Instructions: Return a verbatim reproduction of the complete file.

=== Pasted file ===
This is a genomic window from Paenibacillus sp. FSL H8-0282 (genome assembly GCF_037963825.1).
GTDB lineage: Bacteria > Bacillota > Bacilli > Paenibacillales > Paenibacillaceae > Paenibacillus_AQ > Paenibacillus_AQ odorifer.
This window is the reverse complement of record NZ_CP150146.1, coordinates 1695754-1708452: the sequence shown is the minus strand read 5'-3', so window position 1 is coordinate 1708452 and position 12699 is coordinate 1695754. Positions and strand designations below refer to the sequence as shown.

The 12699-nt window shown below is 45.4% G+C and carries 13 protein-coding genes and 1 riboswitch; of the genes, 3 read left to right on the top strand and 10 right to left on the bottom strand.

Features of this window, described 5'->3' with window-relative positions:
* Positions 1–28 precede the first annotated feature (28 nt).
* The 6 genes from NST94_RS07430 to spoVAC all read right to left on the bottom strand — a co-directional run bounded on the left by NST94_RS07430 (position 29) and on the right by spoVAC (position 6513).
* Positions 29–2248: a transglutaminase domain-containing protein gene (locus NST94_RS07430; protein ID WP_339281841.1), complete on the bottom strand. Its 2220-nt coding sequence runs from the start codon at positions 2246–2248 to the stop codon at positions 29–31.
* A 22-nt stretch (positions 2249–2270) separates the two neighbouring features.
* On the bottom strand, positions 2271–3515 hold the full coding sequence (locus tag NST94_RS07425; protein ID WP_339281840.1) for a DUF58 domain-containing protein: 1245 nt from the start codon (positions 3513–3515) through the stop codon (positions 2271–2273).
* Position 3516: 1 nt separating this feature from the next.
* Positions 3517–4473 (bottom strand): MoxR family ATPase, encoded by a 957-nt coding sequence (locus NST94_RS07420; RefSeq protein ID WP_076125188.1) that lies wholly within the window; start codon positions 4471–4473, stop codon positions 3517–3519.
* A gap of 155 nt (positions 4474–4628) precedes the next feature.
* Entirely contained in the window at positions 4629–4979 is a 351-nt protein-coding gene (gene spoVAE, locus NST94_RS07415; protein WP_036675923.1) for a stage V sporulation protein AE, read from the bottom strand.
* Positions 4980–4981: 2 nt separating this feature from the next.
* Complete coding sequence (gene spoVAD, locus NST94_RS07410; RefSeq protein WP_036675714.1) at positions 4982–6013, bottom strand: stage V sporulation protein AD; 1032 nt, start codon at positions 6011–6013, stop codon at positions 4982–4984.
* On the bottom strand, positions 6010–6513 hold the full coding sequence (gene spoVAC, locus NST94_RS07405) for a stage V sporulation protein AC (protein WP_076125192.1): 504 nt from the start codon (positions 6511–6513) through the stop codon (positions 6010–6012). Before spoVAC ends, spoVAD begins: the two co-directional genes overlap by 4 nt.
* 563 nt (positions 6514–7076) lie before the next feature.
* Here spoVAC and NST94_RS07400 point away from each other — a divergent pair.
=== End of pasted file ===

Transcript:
This is a genomic window from Paenibacillus sp. FSL H8-0282 (genome assembly GCF_037963825.1).
GTDB lineage: Bacteria > Bacillota > Bacilli > Paenibacillales > Paenibacillaceae > Paenibacillus_AQ > Paenibacillus_AQ odorifer.
This window is the reverse complement of record NZ_CP150146.1, coordinates 1695754-1708452: the sequence shown is the minus strand read 5'-3', so window position 1 is coordinate 1708452 and position 12699 is coordinate 1695754. Positions and strand designations below refer to the sequence as shown.

The 12699-nt window shown below is 45.4% G+C and carries 13 protein-coding genes and 1 riboswitch; of the genes, 3 read left to right on the top strand and 10 right to left on the bottom strand.

Features of this window, described 5'->3' with window-relative positions:
* Positions 1–28 precede the first annotated feature (28 nt).
* The 6 genes from NST94_RS07430 to spoVAC all read right to left on the bottom strand — a co-directional run bounded on the left by NST94_RS07430 (position 29) and on the right by spoVAC (position 6513).
* Positions 29–2248: a transglutaminase domain-containing protein gene (locus NST94_RS07430; protein ID WP_339281841.1), complete on the bottom strand. Its 2220-nt coding sequence runs from the start codon at positions 2246–2248 to the stop codon at positions 29–31.
* A 22-nt stretch (positions 2249–2270) separates the two neighbouring features.
* On the bottom strand, positions 2271–3515 hold the full coding sequence (locus tag NST94_RS07425; protein ID WP_339281840.1) for a DUF58 domain-containing protein: 1245 nt from the start codon (positions 3513–3515) through the stop codon (positions 2271–2273).
* Position 3516: 1 nt separating this feature from the next.
* Positions 3517–4473 (bottom strand): MoxR family ATPase, encoded by a 957-nt coding sequence (locus NST94_RS07420; RefSeq protein ID WP_076125188.1) that lies wholly within the window; start codon positions 4471–4473, stop codon positions 3517–3519.
* A gap of 155 nt (positions 4474–4628) precedes the next feature.
* Entirely contained in the window at positions 4629–4979 is a 351-nt protein-coding gene (gene spoVAE, locus NST94_RS07415; protein WP_036675923.1) for a stage V sporulation protein AE, read from the bottom strand.
* Positions 4980–4981: 2 nt separating this feature from the next.
* Complete coding sequence (gene spoVAD, locus NST94_RS07410; RefSeq protein WP_036675714.1) at positions 4982–6013, bottom strand: stage V sporulation protein AD; 1032 nt, start codon at positions 6011–6013, stop codon at positions 4982–4984.
* On the bottom strand, positions 6010–6513 hold the full coding sequence (gene spoVAC, locus NST94_RS07405) for a stage V sporulation protein AC (protein WP_076125192.1): 504 nt from the start codon (positions 6511–6513) through the stop codon (positions 6010–6012). Before spoVAC ends, spoVAD begins: the two co-directional genes overlap by 4 nt.
* 563 nt (positions 6514–7076) lie before the next feature.
* Here spoVAC and NST94_RS07400 point away from each other — a divergent pair.